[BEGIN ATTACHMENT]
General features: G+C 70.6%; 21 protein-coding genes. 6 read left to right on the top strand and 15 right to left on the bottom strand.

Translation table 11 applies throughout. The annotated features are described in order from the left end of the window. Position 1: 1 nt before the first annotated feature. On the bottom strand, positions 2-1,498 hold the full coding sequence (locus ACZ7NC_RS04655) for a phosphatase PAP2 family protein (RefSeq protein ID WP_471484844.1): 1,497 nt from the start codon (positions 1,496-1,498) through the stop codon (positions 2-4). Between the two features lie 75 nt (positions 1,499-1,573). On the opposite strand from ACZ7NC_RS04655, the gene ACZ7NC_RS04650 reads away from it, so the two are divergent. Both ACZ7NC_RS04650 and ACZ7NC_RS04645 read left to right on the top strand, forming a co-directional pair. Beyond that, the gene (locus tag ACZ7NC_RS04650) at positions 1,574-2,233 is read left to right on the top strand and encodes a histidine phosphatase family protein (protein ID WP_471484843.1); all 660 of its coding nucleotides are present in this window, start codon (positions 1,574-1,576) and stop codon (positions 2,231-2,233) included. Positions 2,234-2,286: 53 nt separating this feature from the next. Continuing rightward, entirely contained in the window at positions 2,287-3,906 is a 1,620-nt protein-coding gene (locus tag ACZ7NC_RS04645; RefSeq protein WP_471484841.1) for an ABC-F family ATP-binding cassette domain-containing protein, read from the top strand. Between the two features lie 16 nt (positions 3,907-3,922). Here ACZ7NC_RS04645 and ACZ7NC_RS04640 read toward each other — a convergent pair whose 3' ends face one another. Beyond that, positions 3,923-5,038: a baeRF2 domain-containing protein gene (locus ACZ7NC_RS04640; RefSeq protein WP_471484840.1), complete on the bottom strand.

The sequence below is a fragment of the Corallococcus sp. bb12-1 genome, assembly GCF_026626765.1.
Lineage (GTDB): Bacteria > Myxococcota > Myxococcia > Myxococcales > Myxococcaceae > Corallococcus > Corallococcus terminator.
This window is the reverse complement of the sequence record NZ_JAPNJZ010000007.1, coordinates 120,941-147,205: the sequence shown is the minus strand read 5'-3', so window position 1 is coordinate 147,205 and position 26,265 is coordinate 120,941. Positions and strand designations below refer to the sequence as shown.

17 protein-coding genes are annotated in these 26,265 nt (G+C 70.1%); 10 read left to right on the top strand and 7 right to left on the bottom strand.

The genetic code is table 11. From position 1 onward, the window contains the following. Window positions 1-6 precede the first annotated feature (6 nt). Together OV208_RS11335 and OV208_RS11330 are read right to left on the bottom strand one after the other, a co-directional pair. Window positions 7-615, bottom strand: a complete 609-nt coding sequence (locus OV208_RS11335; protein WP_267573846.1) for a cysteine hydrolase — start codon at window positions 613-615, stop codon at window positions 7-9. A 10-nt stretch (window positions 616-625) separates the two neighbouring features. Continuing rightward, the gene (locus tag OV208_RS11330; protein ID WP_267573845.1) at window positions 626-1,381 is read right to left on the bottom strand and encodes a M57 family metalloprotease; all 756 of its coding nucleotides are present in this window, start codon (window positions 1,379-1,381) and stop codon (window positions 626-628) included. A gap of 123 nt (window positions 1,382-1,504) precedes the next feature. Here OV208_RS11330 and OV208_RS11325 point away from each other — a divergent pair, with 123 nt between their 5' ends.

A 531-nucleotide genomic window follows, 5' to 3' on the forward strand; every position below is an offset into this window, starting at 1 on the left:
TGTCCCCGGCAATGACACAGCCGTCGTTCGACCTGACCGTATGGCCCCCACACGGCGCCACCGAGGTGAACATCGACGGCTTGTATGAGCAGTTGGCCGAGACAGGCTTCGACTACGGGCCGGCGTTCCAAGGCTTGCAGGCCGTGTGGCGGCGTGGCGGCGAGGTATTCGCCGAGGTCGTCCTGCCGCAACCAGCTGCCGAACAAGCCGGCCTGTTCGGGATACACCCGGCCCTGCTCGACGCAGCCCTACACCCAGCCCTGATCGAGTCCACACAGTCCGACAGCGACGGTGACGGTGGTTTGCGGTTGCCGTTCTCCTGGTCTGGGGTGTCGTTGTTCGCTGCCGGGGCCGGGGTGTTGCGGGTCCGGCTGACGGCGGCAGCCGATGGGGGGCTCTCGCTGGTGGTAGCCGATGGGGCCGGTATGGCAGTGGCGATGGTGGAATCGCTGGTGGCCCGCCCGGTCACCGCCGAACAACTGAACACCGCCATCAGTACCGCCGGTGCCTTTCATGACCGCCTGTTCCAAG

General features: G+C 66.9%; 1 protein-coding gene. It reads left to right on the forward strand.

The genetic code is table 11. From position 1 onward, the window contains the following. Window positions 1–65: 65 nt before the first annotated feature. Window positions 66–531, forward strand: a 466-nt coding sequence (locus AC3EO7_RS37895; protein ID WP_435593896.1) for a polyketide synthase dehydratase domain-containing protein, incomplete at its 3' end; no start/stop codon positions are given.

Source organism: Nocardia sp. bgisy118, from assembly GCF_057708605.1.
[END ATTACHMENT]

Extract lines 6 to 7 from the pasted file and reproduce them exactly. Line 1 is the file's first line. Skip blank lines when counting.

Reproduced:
17 protein-coding genes are annotated in these 26,265 nt (G+C 70.1%); 10 read left to right on the top strand and 7 right to left on the bottom strand.

The genetic code is table 11. From position 1 onward, the window contains the following. Window positions 1-6 precede the first annotated feature (6 nt). Together OV208_RS11335 and OV208_RS11330 are read right to left on the bottom strand one after the other, a co-directional pair. Window positions 7-615, bottom strand: a complete 609-nt coding sequence (locus OV208_RS11335; protein WP_267573846.1) for a cysteine hydrolase — start codon at window positions 613-615, stop codon at window positions 7-9. A 10-nt stretch (window positions 616-625) separates the two neighbouring features. Continuing rightward, the gene (locus tag OV208_RS11330; protein ID WP_267573845.1) at window positions 626-1,381 is read right to left on the bottom strand and encodes a M57 family metalloprotease; all 756 of its coding nucleotides are present in this window, start codon (window positions 1,379-1,381) and stop codon (window positions 626-628) included. A gap of 123 nt (window positions 1,382-1,504) precedes the next feature. Here OV208_RS11330 and OV208_RS11325 point away from each other — a divergent pair, with 123 nt between their 5' ends.